Finnoff added that the number of athletes who have questioned the mandate “is a very small minority.”
He said he and his staff are talking to those athletes in one-on-one conversations to “talk through why they’re disappointed and why we made this decision.”
The USOPC’s leadership announced the mandate last month, just days before Beijing organizers and the International Olympic Committee announced their own more restrictive measures that Finnoff warned would supersede the U.S. policy. The USOPC mandate allows for medical and religious exemptions, while Beijing’s will consider medical exemptions but won’t grant any for religious purposes.
Athletes who are granted medical exemptions will have to quarantine in Beijing for 21 days before they can practice for their events.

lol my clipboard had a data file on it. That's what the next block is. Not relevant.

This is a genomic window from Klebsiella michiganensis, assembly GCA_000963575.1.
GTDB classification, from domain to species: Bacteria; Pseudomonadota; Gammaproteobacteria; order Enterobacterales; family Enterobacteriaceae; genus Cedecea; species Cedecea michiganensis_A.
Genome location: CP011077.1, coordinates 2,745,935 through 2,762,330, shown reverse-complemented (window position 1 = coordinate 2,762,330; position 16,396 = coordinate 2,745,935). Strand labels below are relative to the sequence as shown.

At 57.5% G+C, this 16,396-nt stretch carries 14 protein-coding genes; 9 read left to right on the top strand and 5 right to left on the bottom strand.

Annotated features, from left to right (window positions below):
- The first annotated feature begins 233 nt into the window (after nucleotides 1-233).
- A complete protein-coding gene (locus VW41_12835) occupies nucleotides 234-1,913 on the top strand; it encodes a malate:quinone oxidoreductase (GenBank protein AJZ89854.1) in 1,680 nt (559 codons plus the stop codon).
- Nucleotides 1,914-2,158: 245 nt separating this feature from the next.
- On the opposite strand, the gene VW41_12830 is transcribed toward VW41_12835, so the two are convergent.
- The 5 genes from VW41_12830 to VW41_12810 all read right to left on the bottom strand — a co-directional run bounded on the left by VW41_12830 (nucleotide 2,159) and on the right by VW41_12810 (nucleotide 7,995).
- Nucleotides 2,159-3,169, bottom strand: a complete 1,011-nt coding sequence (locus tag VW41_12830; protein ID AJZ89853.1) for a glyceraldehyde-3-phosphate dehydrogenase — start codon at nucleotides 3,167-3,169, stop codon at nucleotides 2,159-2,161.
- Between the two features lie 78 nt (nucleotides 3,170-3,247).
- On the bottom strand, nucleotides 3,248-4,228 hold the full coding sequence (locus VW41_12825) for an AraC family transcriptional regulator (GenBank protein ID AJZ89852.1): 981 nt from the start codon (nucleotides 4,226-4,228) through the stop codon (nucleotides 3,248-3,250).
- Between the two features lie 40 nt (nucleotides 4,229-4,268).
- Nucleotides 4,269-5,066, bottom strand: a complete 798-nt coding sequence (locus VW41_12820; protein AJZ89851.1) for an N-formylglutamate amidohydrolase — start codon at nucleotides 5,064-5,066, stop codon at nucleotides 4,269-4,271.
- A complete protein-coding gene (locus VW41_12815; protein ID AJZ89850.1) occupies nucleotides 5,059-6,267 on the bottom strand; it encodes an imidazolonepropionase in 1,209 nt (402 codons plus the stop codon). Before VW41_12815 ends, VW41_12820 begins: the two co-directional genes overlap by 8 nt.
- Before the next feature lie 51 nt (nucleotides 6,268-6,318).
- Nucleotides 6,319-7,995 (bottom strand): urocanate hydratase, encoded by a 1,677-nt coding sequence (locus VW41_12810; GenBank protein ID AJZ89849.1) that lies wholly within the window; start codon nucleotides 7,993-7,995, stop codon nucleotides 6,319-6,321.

Finnoff also said he expects that many coronavirus pandemic restrictions and accommodations around Olympic-type sports will linger through at least next summer, especially after slower vaccination rates and the recent spike of infections related to the delta variant tempered optimism that events would return to normal in the lead-up to Beijing.
“We had to totally rethink what are we going to do because this is not a short term,” he said. “We are playing the long game at this point.”